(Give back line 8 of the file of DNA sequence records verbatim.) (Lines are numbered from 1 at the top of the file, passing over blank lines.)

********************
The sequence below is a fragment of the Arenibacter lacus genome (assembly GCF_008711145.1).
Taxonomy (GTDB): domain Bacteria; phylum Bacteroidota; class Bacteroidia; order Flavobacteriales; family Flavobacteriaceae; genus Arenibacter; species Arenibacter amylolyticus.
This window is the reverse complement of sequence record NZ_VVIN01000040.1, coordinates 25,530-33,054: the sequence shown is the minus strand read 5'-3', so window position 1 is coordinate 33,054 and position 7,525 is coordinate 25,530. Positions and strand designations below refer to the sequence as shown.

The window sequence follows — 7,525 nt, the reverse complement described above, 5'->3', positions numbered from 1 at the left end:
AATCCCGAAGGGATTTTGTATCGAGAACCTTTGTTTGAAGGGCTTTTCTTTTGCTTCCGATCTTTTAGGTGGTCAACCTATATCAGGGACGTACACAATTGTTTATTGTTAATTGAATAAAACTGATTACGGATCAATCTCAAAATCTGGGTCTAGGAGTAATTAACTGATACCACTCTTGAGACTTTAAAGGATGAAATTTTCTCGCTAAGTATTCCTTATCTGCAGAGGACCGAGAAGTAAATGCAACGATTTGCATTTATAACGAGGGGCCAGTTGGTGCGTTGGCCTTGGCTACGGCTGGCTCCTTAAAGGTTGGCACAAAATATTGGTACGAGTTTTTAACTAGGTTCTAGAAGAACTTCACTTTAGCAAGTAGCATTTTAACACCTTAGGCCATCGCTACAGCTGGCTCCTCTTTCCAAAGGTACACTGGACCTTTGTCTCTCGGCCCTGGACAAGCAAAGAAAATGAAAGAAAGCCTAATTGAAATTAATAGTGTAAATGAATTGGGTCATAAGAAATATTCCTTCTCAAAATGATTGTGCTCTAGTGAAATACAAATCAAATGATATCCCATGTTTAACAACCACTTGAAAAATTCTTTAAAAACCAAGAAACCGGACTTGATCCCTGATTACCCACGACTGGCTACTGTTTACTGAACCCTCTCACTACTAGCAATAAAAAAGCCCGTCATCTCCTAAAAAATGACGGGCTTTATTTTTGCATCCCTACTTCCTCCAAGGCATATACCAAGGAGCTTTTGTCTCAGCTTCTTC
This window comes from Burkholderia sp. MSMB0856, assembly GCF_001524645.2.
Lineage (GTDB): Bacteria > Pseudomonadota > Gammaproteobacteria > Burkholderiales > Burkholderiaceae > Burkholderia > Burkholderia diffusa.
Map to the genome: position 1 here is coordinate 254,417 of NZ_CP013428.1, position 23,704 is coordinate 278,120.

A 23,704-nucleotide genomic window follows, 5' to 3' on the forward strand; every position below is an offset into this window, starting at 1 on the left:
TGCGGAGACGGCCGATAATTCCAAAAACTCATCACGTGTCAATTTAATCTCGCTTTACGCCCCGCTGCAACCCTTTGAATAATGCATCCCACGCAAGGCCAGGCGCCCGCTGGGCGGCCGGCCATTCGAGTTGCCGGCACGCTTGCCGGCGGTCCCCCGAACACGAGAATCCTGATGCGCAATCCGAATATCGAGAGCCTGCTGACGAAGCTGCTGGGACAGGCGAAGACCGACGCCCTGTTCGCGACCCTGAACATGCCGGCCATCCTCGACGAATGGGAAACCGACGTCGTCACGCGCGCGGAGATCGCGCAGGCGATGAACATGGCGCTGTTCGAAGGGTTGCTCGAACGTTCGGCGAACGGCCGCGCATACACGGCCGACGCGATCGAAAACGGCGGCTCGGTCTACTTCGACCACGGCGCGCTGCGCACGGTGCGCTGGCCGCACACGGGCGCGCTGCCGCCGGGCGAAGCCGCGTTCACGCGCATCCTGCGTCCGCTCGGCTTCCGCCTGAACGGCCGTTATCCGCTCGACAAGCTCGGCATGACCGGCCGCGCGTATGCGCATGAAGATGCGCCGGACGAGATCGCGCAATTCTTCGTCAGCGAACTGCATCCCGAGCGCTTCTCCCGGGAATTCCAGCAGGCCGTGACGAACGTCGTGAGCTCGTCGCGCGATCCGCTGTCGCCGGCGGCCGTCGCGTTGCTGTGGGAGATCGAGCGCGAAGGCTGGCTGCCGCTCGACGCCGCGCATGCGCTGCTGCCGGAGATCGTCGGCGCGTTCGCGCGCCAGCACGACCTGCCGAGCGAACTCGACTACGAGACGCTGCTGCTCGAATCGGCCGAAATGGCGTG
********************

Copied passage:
Map to the genome: position 1 here is coordinate 254,417 of NZ_CP013428.1, position 23,704 is coordinate 278,120.